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The Last Of Us ep 1.png

'The Last Of Us' Recap: TV's Official Daddy Pedro Pascal Vs. The Fungal Apocalypse

By Tori Preston | TV | January 16, 2023 |

By Tori Preston | TV | January 16, 2023 |

The Last Of Us ep 1.png

I played 2013’s The Last Of Us the way I play most games: I technically didn’t. I watched my husband play it because my button-mashing coordination goes all wonky when I feel threatened, which is a completely rational response if you ask me. I’ve never let this stop me from enjoying the experience of (watching someone else play) video games, though, because above all things I’m a story junky — and some games, in and around all the fighty-punchy-shooty bits, tell some pretty fantastic stories. What sets The Last Of Us apart isn’t just that the story it tells is better, but that the story it tells isn’t somehow separate from the gameplay. Most games you play, you get a cut scene indicating that you’ve beaten some form of level, and maybe you’re anxious to get back to playing so you’re about to hit the “skip scene” button but then I’m next to you like “Don’t you dare skip it, I wanna know what happens!” and… anyway, that’s not The Last Of Us.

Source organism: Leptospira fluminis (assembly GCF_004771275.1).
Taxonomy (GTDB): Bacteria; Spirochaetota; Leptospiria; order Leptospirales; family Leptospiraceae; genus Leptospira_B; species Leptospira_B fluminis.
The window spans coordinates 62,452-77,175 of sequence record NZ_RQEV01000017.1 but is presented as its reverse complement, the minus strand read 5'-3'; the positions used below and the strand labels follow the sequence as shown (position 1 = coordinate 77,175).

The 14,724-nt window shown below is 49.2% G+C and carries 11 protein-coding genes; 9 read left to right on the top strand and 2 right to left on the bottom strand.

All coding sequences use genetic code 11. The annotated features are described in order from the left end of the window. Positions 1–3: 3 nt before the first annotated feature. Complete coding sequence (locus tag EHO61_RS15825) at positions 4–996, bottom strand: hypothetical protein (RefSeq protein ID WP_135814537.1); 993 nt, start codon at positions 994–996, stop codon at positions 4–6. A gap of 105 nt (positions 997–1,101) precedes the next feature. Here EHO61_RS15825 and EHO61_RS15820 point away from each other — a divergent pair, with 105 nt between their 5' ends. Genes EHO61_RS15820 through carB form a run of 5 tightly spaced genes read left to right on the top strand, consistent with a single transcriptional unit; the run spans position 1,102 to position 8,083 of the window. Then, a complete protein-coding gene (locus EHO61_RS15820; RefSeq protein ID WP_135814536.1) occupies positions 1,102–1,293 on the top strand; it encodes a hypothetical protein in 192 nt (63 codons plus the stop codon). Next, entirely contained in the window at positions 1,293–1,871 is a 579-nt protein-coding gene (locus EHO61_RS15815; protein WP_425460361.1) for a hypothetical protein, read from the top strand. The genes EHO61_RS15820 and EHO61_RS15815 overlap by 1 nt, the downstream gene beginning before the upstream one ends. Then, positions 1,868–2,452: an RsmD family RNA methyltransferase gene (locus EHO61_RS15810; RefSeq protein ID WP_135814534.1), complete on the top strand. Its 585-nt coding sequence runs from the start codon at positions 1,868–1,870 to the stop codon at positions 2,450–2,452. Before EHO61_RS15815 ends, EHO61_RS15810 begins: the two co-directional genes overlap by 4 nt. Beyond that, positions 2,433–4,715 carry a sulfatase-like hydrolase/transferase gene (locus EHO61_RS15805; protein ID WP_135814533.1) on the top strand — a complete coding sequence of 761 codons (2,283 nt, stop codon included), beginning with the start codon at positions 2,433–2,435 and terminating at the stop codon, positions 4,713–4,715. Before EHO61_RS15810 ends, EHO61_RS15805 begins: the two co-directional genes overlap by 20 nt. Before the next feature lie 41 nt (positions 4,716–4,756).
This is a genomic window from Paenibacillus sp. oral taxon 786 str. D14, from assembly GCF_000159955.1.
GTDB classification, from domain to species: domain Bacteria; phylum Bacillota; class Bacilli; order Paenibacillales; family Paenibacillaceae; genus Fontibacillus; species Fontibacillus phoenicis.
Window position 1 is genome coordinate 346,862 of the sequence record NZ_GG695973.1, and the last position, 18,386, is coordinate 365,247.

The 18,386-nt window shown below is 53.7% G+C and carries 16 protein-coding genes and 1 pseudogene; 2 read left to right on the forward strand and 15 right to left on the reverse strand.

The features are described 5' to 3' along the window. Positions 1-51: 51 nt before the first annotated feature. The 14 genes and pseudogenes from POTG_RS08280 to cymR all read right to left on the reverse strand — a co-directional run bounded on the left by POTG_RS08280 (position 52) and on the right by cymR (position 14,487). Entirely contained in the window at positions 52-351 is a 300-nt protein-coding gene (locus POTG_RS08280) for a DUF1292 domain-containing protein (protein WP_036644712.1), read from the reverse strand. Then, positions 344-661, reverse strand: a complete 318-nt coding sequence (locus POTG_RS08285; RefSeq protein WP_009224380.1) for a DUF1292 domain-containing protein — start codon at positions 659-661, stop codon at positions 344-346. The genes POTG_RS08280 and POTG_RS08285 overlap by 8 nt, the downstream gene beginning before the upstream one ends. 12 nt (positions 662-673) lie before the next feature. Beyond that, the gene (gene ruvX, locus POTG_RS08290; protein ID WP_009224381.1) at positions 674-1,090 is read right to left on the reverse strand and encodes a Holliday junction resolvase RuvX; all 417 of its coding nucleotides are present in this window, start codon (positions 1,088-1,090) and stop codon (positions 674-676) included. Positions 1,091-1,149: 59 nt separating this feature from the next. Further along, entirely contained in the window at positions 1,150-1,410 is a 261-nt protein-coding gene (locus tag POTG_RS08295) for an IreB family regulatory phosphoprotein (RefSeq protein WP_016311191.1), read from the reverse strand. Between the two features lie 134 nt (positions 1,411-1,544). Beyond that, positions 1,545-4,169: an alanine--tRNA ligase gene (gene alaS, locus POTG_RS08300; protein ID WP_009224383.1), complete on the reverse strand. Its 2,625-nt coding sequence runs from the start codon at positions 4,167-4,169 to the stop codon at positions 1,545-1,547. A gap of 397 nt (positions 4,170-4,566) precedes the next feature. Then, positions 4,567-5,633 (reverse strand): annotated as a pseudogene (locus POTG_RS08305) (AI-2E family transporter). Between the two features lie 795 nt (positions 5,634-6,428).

Here the story elements unfold during the gameplay, and nothing seems like a level so much as just another unique challenge on the journey west. When a cut scene comes along it feels like a seamless reward rather than a momentum-halting punishment. In fact, the gameplay itself wasn’t all that revolutionary from what I could tell (again: not touching a controller), all pretty standard survival game tactics with limited resources and lots of strategic stealth. No, what was different was that skill sort of just… didn’t matter. You didn’t play to beat a time, or for achievements, or to unlock different endings. There’s only one ending, and it isn’t a big boss battle. You just played because you were invested in the lives of these broken, difficult, morally complicated characters named Joel and Ellie. You played to see their story.